The address of the former villa of Hitler's propaganda minister is as misleading as it is revealing.
Number One, Friendship Place, northeast of Berlin, is thought to have been where Joseph Goebbels produced some of his most virulent speeches against Jews. But it's also where Goebbels wooed the starlets of the Berlin's Babelsberg film studios.
Known as Bogensee for the property's small lake, it was built as a getaway for Goebbels northeast of the German capital, far from the retreat southwest of the city on an island in the Wannsee where he would stay with his wife and six children.
After World War II the site, near the town of Wandlitz, became home to a high school for the socialist Free German Youth (FDJ) where a young Erich Honecker studied.
The FDJ was the youth wing of the German socialist party, SED, that controlled East Germany and would eventually be led by Honecker.
But for the last 15 years the massive property has been abandoned.
Sprawled across nearly 17 hectares of mainly forested land, the original complex boasts 70 rooms in the main building called Haus am Bogensee, guest houses and a farmhouse by the lake. Later, the estate's Soviet-era school buildings added large halls, lecture theatres and residences.
The grounds are overgrown and the greying buildings show signs of neglect, though a minimum of maintenance has been done, costing the city €150,000 a year.
The Berlin Property Fund, the agency in charge of the property, tried to sell it in 2006 and 2008, but shut down bidding process on both occasions due to lack of demand.
Marlies Masche, spokesperson for the fund, says this time they have several interested parties. But to avoid interfering with the competitive process, she says, Masche did not reveal how many bidders are involved, nor the asking price.
Berlin-based real estate appraiser Günter Lehmann says the property is highly valuable, but difficult to assess without a full, on-site evaluation. He valued the land alone at roughly €15 million euros.
Until the fall of the Berlin Wall, the complex had been in continual use by the FDJ, and became home to an international social work organization after November 1989, but it left the property a decade later.
Back in the time of the Third Reich, Goebbels was known to seduce women and bring them to the estate to fulfill his sexual appetites.
His conquering manner toward women is thought to have been one way the Nazi compensated for the inadequacy he felt as an Aryan specimen, according to British historian Sir Richard Evans.
Goebbels stood a mere 5 ft. 5 in. with brown hair and brown eyes, slowed down by a club foot he was left with after an operation failed to cure a childhood infection.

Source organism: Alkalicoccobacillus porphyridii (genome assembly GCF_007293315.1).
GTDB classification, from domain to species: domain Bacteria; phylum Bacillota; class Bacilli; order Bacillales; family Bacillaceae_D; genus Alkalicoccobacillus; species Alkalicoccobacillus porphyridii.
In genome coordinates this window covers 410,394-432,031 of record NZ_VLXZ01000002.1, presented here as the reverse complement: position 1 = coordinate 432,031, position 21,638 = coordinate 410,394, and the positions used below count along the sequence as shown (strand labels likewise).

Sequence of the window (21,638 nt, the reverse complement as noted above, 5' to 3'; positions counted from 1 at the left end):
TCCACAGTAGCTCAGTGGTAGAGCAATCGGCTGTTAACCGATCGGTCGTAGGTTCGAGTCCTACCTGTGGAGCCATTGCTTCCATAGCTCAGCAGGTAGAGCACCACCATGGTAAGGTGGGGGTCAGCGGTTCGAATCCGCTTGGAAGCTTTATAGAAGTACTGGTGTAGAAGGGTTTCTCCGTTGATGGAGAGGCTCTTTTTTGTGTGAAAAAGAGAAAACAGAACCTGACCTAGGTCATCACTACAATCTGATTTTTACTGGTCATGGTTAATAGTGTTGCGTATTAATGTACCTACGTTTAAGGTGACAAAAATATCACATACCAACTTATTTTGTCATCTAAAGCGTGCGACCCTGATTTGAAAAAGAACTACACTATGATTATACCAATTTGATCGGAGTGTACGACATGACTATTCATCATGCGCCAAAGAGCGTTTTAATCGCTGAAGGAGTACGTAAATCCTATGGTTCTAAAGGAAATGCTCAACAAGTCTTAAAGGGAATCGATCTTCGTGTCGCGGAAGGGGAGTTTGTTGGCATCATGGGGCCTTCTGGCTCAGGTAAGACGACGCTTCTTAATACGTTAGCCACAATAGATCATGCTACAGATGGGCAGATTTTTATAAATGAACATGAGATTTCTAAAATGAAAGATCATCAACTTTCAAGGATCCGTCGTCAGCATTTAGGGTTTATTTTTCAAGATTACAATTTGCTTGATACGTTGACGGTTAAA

One notable escapade played out on the grounds of Bogensee brought Goebbels into conflict with Adolf Hitler himself.
Goebbels' affair with the Czech film star Lida Baavora became public and prompted his wife, Magda, to consider divorce. When Hitler found out about Goebbels' lewd behaviour, he ordered an end to the affair.
The Goebbels connection may have made the property difficult to sell over the years. The infamous propaganda minister's name is noticeably absent from the document intended to pitch the estate to potential buyers.
Berlin also wants to make sure the property doesn't end up in the wrong hands, particularly those of neo-Nazis who could turn it into a gathering point for the extremists or a shrine to the former propaganda minister.
That means background checks for anyone who submits a bid for the property.
The city also intends to make sure the idyllic woodland surroundings are protected and that they approve of any plans for the property. Suggested uses include: hotel, medical clinic, boarding school and retirement home.
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The building interiors are in good condition and taken alone could be an attractive investment, but for the Berlin Property Fund, the overall site's dark history may prove too much to overcome.
"We want a total use of the site," says Masche. "The Goebbels villa is very difficult to separate from the rest."
"There is no deadline for a decision on the bidding process," admits Masche.
Stuck in the shadow of Goebbels' lurid villa, Berlin may have to continue bearing the costs of its history.
Tomas Urbina is currently an Arthur F. Burns Fellow with The Local Germany.